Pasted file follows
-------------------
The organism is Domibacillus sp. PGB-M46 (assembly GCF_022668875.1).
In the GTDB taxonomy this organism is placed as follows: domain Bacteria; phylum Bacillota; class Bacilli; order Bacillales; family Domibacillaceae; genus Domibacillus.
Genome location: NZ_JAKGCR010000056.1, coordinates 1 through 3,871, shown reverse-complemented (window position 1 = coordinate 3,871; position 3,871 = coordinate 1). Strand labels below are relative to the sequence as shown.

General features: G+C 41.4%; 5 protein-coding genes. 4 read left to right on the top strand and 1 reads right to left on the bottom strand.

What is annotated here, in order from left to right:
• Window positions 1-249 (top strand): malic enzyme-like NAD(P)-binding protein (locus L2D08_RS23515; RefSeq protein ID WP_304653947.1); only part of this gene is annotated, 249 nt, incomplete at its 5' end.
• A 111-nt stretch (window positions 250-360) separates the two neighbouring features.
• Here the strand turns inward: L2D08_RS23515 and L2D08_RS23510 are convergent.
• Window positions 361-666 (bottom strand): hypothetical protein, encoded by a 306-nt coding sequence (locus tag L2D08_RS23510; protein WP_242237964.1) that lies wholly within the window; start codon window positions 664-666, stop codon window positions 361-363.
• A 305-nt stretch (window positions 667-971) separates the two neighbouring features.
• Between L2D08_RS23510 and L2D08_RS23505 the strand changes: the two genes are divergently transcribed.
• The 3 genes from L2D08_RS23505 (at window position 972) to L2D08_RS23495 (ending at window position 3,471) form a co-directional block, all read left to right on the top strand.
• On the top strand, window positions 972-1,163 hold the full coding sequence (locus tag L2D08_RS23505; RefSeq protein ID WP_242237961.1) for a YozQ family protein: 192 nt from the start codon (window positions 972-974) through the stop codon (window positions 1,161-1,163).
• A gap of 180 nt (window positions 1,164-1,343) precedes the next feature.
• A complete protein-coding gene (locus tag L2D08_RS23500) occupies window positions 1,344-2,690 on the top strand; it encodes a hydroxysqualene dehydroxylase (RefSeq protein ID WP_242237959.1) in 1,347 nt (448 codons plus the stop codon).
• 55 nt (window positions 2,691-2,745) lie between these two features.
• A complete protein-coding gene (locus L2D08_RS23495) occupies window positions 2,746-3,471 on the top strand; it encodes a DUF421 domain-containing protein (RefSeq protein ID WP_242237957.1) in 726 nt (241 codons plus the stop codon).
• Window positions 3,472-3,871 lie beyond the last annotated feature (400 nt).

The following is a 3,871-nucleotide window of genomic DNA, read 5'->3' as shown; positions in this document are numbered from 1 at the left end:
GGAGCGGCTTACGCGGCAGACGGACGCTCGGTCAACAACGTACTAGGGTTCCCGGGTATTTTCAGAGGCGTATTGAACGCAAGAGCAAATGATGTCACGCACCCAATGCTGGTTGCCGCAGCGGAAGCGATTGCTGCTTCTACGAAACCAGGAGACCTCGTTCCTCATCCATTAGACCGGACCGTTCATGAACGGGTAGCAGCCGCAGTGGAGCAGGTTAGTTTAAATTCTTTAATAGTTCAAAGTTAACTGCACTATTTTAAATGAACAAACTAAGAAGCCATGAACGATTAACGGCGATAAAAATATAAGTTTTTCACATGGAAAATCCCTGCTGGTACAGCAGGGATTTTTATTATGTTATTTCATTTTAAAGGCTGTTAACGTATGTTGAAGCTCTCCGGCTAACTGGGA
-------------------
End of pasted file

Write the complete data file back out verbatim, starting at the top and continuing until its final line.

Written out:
The organism is Domibacillus sp. PGB-M46 (assembly GCF_022668875.1).
In the GTDB taxonomy this organism is placed as follows: domain Bacteria; phylum Bacillota; class Bacilli; order Bacillales; family Domibacillaceae; genus Domibacillus.
Genome location: NZ_JAKGCR010000056.1, coordinates 1 through 3,871, shown reverse-complemented (window position 1 = coordinate 3,871; position 3,871 = coordinate 1). Strand labels below are relative to the sequence as shown.

General features: G+C 41.4%; 5 protein-coding genes. 4 read left to right on the top strand and 1 reads right to left on the bottom strand.

What is annotated here, in order from left to right:
• Window positions 1-249 (top strand): malic enzyme-like NAD(P)-binding protein (locus L2D08_RS23515; RefSeq protein ID WP_304653947.1); only part of this gene is annotated, 249 nt, incomplete at its 5' end.
• A 111-nt stretch (window positions 250-360) separates the two neighbouring features.
• Here the strand turns inward: L2D08_RS23515 and L2D08_RS23510 are convergent.
• Window positions 361-666 (bottom strand): hypothetical protein, encoded by a 306-nt coding sequence (locus tag L2D08_RS23510; protein WP_242237964.1) that lies wholly within the window; start codon window positions 664-666, stop codon window positions 361-363.
• A 305-nt stretch (window positions 667-971) separates the two neighbouring features.
• Between L2D08_RS23510 and L2D08_RS23505 the strand changes: the two genes are divergently transcribed.
• The 3 genes from L2D08_RS23505 (at window position 972) to L2D08_RS23495 (ending at window position 3,471) form a co-directional block, all read left to right on the top strand.
• On the top strand, window positions 972-1,163 hold the full coding sequence (locus tag L2D08_RS23505; RefSeq protein ID WP_242237961.1) for a YozQ family protein: 192 nt from the start codon (window positions 972-974) through the stop codon (window positions 1,161-1,163).
• A gap of 180 nt (window positions 1,164-1,343) precedes the next feature.
• A complete protein-coding gene (locus tag L2D08_RS23500) occupies window positions 1,344-2,690 on the top strand; it encodes a hydroxysqualene dehydroxylase (RefSeq protein ID WP_242237959.1) in 1,347 nt (448 codons plus the stop codon).
• 55 nt (window positions 2,691-2,745) lie between these two features.
• A complete protein-coding gene (locus L2D08_RS23495) occupies window positions 2,746-3,471 on the top strand; it encodes a DUF421 domain-containing protein (RefSeq protein ID WP_242237957.1) in 726 nt (241 codons plus the stop codon).
• Window positions 3,472-3,871 lie beyond the last annotated feature (400 nt).

The following is a 3,871-nucleotide window of genomic DNA, read 5'->3' as shown; positions in this document are numbered from 1 at the left end:
GGAGCGGCTTACGCGGCAGACGGACGCTCGGTCAACAACGTACTAGGGTTCCCGGGTATTTTCAGAGGCGTATTGAACGCAAGAGCAAATGATGTCACGCACCCAATGCTGGTTGCCGCAGCGGAAGCGATTGCTGCTTCTACGAAACCAGGAGACCTCGTTCCTCATCCATTAGACCGGACCGTTCATGAACGGGTAGCAGCCGCAGTGGAGCAGGTTAGTTTAAATTCTTTAATAGTTCAAAGTTAACTGCACTATTTTAAATGAACAAACTAAGAAGCCATGAACGATTAACGGCGATAAAAATATAAGTTTTTCACATGGAAAATCCCTGCTGGTACAGCAGGGATTTTTATTATGTTATTTCATTTTAAAGGCTGTTAACGTATGTTGAAGCTCTCCGGCTAACTGGGA